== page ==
Van Hool is a bus & coach manufacturer, located in Belgium (Lier, Antwerp and Bree, Limburg).
Van Hool develops, manufacturers, markets and services buses and coaches since 1947.
From the nineties onwards, Van Hool is active in developing and supplying buses with alternative
drive technology, ranging from LPG, CNG and electric trolleybuses to hybrid diesel-electric and
hybrid fuel cell buses. To be successful in this segment, Van Hool’s product philosophy is to
develop time proven bus concepts and integrate the best available drive technology on the market
to meet specific operating requirements.
Concerning hybrid fuel cell technology, Van Hool can present a long list of successful experiences:
for the US market, a first generation was developed in 2003 together with UTC Power, Hartford
(USA) and ISE, San Diego (USA). This bus was first presented to the public in Dallas (USA) on
occasion of the APTA congress in 2005. As an indicator for its success, 5 buses in an US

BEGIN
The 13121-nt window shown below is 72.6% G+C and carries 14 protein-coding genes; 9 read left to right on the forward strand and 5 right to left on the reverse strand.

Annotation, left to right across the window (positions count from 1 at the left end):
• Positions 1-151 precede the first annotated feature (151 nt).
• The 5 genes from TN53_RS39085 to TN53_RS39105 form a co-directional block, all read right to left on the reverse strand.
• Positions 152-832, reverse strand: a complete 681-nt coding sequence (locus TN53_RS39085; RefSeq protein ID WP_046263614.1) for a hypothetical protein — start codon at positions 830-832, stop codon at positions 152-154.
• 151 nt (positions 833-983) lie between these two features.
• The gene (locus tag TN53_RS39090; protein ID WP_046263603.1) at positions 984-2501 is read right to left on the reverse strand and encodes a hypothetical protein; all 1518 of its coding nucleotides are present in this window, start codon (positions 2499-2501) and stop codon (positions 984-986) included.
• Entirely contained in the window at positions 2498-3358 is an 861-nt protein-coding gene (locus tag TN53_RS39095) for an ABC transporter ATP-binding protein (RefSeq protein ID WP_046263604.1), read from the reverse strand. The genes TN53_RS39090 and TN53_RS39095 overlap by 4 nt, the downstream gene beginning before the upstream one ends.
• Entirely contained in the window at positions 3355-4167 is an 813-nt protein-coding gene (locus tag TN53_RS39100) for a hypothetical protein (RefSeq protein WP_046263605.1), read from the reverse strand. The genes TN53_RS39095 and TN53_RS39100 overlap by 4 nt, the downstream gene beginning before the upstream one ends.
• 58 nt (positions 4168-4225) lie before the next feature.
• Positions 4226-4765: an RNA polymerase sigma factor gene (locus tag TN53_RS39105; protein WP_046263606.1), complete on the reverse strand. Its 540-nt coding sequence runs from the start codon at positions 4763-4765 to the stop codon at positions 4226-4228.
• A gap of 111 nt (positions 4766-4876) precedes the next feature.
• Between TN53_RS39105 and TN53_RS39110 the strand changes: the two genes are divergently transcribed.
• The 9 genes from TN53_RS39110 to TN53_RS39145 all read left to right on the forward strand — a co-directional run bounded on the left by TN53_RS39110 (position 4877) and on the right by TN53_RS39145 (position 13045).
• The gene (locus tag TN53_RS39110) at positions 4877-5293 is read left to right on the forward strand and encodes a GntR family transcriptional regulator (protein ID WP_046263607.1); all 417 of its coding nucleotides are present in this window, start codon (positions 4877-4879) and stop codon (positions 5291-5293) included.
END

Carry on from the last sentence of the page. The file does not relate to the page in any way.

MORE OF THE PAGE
demonstration project together have travelled over 800.000 miles.
In Europe, Van Hool’s second generation hybrid fuel cell buses are in duty since 2007. The
European bus is a three axle bus.
From the third generation, 5 buses are running in Oslo in the CHIC program and 14 additional
buses for Antwerp, San Remo and Aberdeen are being manufactured for the High V.LO-City
project and an additional 6 buses for Aberdeen as part of the Aberdeen Hydrogen Project and
HyTransit, to be operated by Stagecoach. The current order for two FC buses for RVK
(Regionalverkehr Köln) in Cologne complete the European series to a total of 22 buses.
The buses in the US covered nearly 1000.000km so far. These outstanding performances
triggered AC Transit to order next generation Van Hool fuel cell buses. With a total so far of 27
buses in the market and another 22 on order all of which will be in service in Q2/2014, it can be
said that this latest and third generation is becoming the standard hybrid fuel cell
concept. Modifications are now following new generation technology of batteries, fuel cells,
electric motors and power electronics, driven exclusively by the need to show better performance,
better energy efficiency while at the same time lowering cost and improving TCO. This is the
necessary and unique path to commercialisation.